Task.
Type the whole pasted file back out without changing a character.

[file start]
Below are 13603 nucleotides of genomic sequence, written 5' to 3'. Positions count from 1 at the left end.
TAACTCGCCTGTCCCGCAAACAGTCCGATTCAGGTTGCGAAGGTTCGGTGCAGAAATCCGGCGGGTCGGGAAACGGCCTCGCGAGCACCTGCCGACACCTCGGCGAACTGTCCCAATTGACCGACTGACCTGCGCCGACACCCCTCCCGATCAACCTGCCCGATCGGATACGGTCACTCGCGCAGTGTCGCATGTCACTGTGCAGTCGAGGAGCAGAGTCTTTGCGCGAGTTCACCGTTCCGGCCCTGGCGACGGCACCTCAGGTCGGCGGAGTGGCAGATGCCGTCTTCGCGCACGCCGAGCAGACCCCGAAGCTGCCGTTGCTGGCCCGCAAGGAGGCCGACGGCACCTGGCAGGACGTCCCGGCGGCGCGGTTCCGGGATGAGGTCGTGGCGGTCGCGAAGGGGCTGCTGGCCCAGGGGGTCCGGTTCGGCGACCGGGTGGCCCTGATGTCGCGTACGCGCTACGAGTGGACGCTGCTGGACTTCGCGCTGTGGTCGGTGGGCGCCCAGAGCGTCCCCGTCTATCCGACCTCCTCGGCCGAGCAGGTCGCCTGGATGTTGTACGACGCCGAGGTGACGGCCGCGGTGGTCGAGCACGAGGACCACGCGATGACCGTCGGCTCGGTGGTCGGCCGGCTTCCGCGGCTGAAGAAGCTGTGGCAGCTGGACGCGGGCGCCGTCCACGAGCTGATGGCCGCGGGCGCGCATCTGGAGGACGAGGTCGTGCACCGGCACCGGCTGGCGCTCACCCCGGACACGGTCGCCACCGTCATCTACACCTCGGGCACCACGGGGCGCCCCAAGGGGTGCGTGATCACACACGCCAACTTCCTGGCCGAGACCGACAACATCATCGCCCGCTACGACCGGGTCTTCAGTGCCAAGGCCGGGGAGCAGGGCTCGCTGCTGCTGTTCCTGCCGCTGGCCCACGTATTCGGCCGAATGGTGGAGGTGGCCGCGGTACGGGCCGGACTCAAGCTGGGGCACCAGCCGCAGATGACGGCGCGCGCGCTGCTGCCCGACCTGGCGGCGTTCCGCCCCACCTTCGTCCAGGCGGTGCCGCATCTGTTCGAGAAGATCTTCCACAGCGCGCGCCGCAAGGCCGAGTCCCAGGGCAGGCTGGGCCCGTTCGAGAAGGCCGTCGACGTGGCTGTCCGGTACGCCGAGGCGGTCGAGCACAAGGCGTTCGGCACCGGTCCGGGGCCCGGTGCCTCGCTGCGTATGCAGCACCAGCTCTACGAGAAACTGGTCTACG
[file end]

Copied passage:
Below are 13603 nucleotides of genomic sequence, written 5' to 3'. Positions count from 1 at the left end.
TAACTCGCCTGTCCCGCAAACAGTCCGATTCAGGTTGCGAAGGTTCGGTGCAGAAATCCGGCGGGTCGGGAAACGGCCTCGCGAGCACCTGCCGACACCTCGGCGAACTGTCCCAATTGACCGACTGACCTGCGCCGACACCCCTCCCGATCAACCTGCCCGATCGGATACGGTCACTCGCGCAGTGTCGCATGTCACTGTGCAGTCGAGGAGCAGAGTCTTTGCGCGAGTTCACCGTTCCGGCCCTGGCGACGGCACCTCAGGTCGGCGGAGTGGCAGATGCCGTCTTCGCGCACGCCGAGCAGACCCCGAAGCTGCCGTTGCTGGCCCGCAAGGAGGCCGACGGCACCTGGCAGGACGTCCCGGCGGCGCGGTTCCGGGATGAGGTCGTGGCGGTCGCGAAGGGGCTGCTGGCCCAGGGGGTCCGGTTCGGCGACCGGGTGGCCCTGATGTCGCGTACGCGCTACGAGTGGACGCTGCTGGACTTCGCGCTGTGGTCGGTGGGCGCCCAGAGCGTCCCCGTCTATCCGACCTCCTCGGCCGAGCAGGTCGCCTGGATGTTGTACGACGCCGAGGTGACGGCCGCGGTGGTCGAGCACGAGGACCACGCGATGACCGTCGGCTCGGTGGTCGGCCGGCTTCCGCGGCTGAAGAAGCTGTGGCAGCTGGACGCGGGCGCCGTCCACGAGCTGATGGCCGCGGGCGCGCATCTGGAGGACGAGGTCGTGCACCGGCACCGGCTGGCGCTCACCCCGGACACGGTCGCCACCGTCATCTACACCTCGGGCACCACGGGGCGCCCCAAGGGGTGCGTGATCACACACGCCAACTTCCTGGCCGAGACCGACAACATCATCGCCCGCTACGACCGGGTCTTCAGTGCCAAGGCCGGGGAGCAGGGCTCGCTGCTGCTGTTCCTGCCGCTGGCCCACGTATTCGGCCGAATGGTGGAGGTGGCCGCGGTACGGGCCGGACTCAAGCTGGGGCACCAGCCGCAGATGACGGCGCGCGCGCTGCTGCCCGACCTGGCGGCGTTCCGCCCCACCTTCGTCCAGGCGGTGCCGCATCTGTTCGAGAAGATCTTCCACAGCGCGCGCCGCAAGGCCGAGTCCCAGGGCAGGCTGGGCCCGTTCGAGAAGGCCGTCGACGTGGCTGTCCGGTACGCCGAGGCGGTCGAGCACAAGGCGTTCGGCACCGGTCCGGGGCCCGGTGCCTCGCTGCGTATGCAGCACCAGCTCTACGAGAAACTGGTCTACG